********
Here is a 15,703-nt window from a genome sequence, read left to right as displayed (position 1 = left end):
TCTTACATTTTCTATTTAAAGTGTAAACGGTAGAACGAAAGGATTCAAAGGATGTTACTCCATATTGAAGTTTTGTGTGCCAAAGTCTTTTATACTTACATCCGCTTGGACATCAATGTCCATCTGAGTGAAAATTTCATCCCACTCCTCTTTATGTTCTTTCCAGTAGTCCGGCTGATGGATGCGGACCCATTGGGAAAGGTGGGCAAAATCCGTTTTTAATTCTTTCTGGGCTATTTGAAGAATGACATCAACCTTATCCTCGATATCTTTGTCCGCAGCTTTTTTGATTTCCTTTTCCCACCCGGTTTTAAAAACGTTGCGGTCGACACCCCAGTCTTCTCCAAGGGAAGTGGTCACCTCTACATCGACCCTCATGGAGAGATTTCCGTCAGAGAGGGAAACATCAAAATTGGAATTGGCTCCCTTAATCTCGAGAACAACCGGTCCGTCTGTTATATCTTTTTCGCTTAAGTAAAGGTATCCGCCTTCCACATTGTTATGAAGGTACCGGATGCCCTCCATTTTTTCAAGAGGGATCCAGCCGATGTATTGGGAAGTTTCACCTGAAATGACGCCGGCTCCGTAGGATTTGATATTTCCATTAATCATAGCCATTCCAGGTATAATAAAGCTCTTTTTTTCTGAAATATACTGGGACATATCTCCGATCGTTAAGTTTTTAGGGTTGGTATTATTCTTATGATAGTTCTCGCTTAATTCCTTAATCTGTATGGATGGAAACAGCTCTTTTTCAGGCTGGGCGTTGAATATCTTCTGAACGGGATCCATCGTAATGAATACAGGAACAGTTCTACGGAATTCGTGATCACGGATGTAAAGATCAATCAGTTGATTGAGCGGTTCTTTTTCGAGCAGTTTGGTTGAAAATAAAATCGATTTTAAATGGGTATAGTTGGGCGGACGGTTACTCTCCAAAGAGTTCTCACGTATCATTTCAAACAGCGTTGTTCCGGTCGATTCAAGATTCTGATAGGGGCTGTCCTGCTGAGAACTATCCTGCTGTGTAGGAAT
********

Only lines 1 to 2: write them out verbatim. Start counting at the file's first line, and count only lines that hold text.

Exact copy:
Here is a 15,703-nt window from a genome sequence, read left to right as displayed (position 1 = left end):
TCTTACATTTTCTATTTAAAGTGTAAACGGTAGAACGAAAGGATTCAAAGGATGTTACTCCATATTGAAGTTTTGTGTGCCAAAGTCTTTTATACTTACATCCGCTTGGACATCAATGTCCATCTGAGTGAAAATTTCATCCCACTCCTCTTTATGTTCTTTCCAGTAGTCCGGCTGATGGATGCGGACCCATTGGGAAAGGTGGGCAAAATCCGTTTTTAATTCTTTCTGGGCTATTTGAAGAATGACATCAACCTTATCCTCGATATCTTTGTCCGCAGCTTTTTTGATTTCCTTTTCCCACCCGGTTTTAAAAACGTTGCGGTCGACACCCCAGTCTTCTCCAAGGGAAGTGGTCACCTCTACATCGACCCTCATGGAGAGATTTCCGTCAGAGAGGGAAACATCAAAATTGGAATTGGCTCCCTTAATCTCGAGAACAACCGGTCCGTCTGTTATATCTTTTTCGCTTAAGTAAAGGTATCCGCCTTCCACATTGTTATGAAGGTACCGGATGCCCTCCATTTTTTCAAGAGGGATCCAGCCGATGTATTGGGAAGTTTCACCTGAAATGACGCCGGCTCCGTAGGATTTGATATTTCCATTAATCATAGCCATTCCAGGTATAATAAAGCTCTTTTTTTCTGAAATATACTGGGACATATCTCCGATCGTTAAGTTTTTAGGGTTGGTATTATTCTTATGATAGTTCTCGCTTAATTCCTTAATCTGTATGGATGGAAACAGCTCTTTTTCAGGCTGGGCGTTGAATATCTTCTGAACGGGATCCATCGTAATGAATACAGGAACAGTTCTACGGAATTCGTGATCACGGATGTAAAGATCAATCAGTTGATTGAGCGGTTCTTTTTCGAGCAGTTTGGTTGAAAATAAAATCGATTTTAAATGGGTATAGTTGGGCGGACGGTTACTCTCCAAAGAGTTCTCACGTATCATTTCAAACAGCGTTGTTCCGGTCGATTCAAGATTCTGATAGGGGCTGTCCTGCTGAGAACTATCCTGCTGTGTAGGAAT